United States District Court, E.D. California
DANNY M. COSTON, Plaintiff,
J.K. YU, et al., Defendants.
ORDER DENYING DEFENDANT'S SECOND REQUEST TO
MODIFY THE DISCOVERY AND SCHEDULING ORDER (ECF NO.
MICHAEL J. SENG UNITED STATES MAGISTRATE JUDGE.
is a state prisoner proceeding pro se and in forma pauperis
in this civil rights action brought pursuant to 42 U.S.C.
§ 1983. (ECF Nos. 1 & 8.) This matter proceeds on
Plaintiff's Second Amended Complaint (“SAC”)
Eighth Amendment medical indifference claim against Defendant
Dr. J.K. Yu.
the Court is Defendant's second motion to modify the
April 19, 2016, Discovery and Scheduling Order
(“DSO”). Plaintiff opposes this motion.
initiated this action on January 27, 2014, and, as noted, is
proceeding on the SAC, which was filed on May 14, 2015. Dr.
Yu filed an answer on April 13, 2016, and a DSO then issued
April 19, 2016. Pursuant to the DSO, which was modified once
on February 28, 2017, the deadline to conduct discovery was
December 19, 2016, and the deadline to file dispositive
motions is April 11, 2017. (ECF Nos. 23, 37.)
October 12, 2016, Plaintiff filed a Third Amended Complaint,
which Defendant moved to strike on October 31, 2016, on
several grounds. (ECF Nos. 27-28.) On November 16, 2016, the
Third Amended Complaint was stricken because Plaintiff did
not seek leave of Court or obtain Defendant's consent
before filing the pleading. See Fed.R.Civ.P. 15(a);
E.D. Cal. Local Rules 137(c) and 220; Sapiro v. Encompass
Inc., 221 F.R.D. 513, 517 (N.D. Cal. 2004).
November 17, 2016, Plaintiff re-filed the Third Amended
Complaint with an accompanying motion for leave to amend.
(ECF No. 31.) Defendant opposed the motion on December 12,
2016, and also moved to modify the DSO. (ECF Nos. 33, 34.)
Order dated January 15, 2017, Plaintiff's motion to amend
and Defendant's motion to modify the DSO were both
denied. (ECF No. 35.)
February 27, 2017, Plaintiff filed a motion for summary
judgment. (ECF No. 38.) In response, Defendant now moves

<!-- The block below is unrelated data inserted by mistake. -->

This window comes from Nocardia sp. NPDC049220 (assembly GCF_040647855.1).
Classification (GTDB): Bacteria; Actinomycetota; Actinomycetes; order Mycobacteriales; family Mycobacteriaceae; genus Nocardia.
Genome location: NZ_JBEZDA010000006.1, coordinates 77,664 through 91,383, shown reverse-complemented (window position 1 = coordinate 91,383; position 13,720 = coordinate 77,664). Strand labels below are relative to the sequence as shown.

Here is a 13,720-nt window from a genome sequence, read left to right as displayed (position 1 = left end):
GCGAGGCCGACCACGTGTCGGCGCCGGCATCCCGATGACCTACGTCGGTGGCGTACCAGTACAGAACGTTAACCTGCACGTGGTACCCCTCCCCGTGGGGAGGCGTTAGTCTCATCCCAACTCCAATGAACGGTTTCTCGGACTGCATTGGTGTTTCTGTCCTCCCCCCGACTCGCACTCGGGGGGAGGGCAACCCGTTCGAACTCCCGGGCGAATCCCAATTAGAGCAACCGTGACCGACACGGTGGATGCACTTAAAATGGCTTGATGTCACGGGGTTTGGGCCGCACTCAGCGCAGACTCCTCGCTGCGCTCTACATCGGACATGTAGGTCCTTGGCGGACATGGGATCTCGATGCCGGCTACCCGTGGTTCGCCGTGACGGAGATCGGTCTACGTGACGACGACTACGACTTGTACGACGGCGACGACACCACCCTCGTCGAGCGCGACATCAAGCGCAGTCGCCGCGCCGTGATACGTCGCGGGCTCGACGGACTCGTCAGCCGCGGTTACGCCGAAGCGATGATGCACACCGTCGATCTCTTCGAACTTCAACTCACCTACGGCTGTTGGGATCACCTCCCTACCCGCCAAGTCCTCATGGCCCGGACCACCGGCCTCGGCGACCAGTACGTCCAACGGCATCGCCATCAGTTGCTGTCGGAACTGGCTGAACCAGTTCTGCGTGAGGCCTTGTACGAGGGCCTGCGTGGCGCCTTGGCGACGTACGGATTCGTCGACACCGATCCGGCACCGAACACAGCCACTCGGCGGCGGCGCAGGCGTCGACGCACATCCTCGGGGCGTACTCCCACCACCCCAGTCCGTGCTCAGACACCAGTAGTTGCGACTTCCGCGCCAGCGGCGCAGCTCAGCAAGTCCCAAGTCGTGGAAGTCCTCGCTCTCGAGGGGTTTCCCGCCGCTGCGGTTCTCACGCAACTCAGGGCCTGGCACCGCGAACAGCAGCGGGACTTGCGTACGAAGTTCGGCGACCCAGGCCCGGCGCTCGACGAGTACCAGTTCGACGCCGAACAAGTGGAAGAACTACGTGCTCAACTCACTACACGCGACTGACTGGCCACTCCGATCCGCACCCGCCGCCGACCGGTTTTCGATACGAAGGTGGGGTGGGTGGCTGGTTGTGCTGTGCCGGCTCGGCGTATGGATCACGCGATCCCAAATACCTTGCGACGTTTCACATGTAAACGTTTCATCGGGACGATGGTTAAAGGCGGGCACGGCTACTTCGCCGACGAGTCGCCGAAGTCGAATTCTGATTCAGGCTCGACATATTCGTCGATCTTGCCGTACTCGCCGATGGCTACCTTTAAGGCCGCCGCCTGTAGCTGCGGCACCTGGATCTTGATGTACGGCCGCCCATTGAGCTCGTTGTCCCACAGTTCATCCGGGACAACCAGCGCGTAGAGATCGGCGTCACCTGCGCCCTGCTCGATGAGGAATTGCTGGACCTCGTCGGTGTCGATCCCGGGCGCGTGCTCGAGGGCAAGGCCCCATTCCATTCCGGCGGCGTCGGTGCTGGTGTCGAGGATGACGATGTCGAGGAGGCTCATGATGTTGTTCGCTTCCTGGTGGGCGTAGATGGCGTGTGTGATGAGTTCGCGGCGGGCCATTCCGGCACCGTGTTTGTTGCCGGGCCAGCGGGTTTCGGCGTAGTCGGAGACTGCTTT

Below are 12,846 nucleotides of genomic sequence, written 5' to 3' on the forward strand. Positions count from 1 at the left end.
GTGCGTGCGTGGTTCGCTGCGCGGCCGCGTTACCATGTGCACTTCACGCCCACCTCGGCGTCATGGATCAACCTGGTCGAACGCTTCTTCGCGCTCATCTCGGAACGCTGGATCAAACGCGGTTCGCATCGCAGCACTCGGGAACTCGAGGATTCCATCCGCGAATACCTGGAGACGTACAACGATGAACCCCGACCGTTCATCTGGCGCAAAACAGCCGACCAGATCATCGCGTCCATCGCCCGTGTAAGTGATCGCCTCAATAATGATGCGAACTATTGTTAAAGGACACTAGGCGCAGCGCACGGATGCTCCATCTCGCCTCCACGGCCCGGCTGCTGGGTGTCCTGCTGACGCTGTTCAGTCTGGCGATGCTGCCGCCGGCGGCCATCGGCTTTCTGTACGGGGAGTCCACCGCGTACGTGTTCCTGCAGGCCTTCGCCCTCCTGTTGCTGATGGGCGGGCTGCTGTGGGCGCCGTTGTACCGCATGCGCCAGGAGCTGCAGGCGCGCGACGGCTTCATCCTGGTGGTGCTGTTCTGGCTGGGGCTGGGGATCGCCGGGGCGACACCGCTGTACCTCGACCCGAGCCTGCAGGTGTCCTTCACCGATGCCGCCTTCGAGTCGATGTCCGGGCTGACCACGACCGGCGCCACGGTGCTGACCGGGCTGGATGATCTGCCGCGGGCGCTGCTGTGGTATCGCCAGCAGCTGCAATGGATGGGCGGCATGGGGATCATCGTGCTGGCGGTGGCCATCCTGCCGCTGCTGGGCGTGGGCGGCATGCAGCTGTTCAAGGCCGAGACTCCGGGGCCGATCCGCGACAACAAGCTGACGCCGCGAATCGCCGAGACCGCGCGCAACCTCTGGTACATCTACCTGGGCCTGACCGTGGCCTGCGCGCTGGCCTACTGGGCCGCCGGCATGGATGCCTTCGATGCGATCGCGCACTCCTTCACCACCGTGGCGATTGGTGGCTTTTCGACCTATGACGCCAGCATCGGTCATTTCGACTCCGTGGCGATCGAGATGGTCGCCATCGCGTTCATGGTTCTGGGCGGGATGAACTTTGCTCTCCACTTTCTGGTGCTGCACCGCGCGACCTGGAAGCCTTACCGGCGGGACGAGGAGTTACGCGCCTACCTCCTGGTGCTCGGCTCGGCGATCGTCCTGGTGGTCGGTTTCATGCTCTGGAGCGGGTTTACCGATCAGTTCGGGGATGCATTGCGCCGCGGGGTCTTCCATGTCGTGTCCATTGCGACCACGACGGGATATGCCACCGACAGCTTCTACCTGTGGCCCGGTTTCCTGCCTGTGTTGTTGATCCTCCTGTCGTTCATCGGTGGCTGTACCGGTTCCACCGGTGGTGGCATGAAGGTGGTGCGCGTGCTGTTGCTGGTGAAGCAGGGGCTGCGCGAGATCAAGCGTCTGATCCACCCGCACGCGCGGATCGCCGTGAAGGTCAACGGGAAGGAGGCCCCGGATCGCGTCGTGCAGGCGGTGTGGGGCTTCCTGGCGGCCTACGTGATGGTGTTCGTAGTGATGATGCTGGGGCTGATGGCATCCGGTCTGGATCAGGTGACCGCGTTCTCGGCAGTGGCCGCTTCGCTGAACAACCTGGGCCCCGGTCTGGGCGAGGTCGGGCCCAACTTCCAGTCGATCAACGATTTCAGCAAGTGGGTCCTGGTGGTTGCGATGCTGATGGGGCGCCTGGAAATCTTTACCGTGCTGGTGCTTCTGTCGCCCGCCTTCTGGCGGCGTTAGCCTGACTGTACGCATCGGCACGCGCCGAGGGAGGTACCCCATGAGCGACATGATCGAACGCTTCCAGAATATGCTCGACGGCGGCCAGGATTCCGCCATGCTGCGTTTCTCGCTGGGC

again for an order re-opening discovery and continuing the
dispositive motion deadline. (ECF No. 41.) Plaintiff opposes
December 12, 2016, motion to modify the DSO was based on Dr.
Yu's claim that he needed additional time to conduct
discovery pending resolution of Plaintiff's motion to
amend. Defendant claimed that motion to amend rendered
“the scope of discovery … unknown.”
Def.'s First Mot. Modify DSO at 3 (ECF No. 34). Defense
counsel was concerned that Plaintiff's new pleading might
bring in new defendants who counsel would need to represent.
But there was no claim that Plaintiff's motion to amend
rendered the scope of discovery against Dr. Yu, the moving
party, unknown. Indeed, as noted in the Order denying both
Plaintiff's motion to amend and Defendant's motion to
modify, Plaintiff's claim against Dr. Yu remained
unchanged from the operative pleading to the proposed Third
Amended Complaint. In each, Plaintiff accused Defendant of
exhibiting deliberate indifference in the performance of Dr.
Yu's duties in May and June 2012. Since Dr. Yu had not
shown good cause for his failure to conduct any discovery
during the preceding eight months on the single, unchanged
claim directed against him, Defendant's motion was
Defendant's renewed request to modify the DSO, he argues
that he requires the discovery of facts to oppose
Plaintiff's pending summary judgment motion.
Specifically, Dr. Yu claims that he needs to obtain
Plaintiff's medical records and deposition testimony to
dispute material facts set forth in Plaintiff's moving
papers. Defendant sought this information for the first time
on December 9, 2016, when he served on Plaintiff a notice of
deposition and request for production of documents.
Plaintiff's deposition was scheduled for December 19,
2016, the last day of the discovery period. Defendant then
canceled Plaintiff's deposition on December 16, 2016 (one
week after the service of the deposition notice and three
days before the discovery deadline). He again claims this was
necessary given the uncertainty surrounding the parties and
claims in this action.
motion is brought pursuant to Federal Rules of Civil
Procedure 16(b) and 56(d). Under Rule 16, a discovery and
scheduling order controls the course of litigation unless the
Court subsequently alters the original order. Fed R. Civ. P.
16(d). Modification of a scheduling order requires a showing
of good cause, Fed.R.Civ.P. 16(b)(4), and good cause requires
a showing of due diligence, Johnson v. Mammoth
Recreations, Inc., 975 F.2d 604, 609 (9th Cir. 1992). To
establish good cause, the party seeking the modification of a
scheduling order must generally show that even with the
exercise of due diligence, they cannot meet the requirement
of that order. Id. If the party seeking to amend the
scheduling order fails to show due diligence the inquiry
should end and the court should not grant the motion to
modify. Zivkovic v. Southern California Edison, Co.,
302 F.3d 1080, 1087 (9th Cir. 2002).
cause may be found to exist where the moving party shows that
it diligently assisted the court with creating a workable
scheduling order, that it is unable to comply with the
scheduling order's deadlines due to matters that could
not have reasonably bee foreseen at the time of the issuance
of the scheduling order, and that it was diligent in seeking
an amendment once it became apparent that the party could not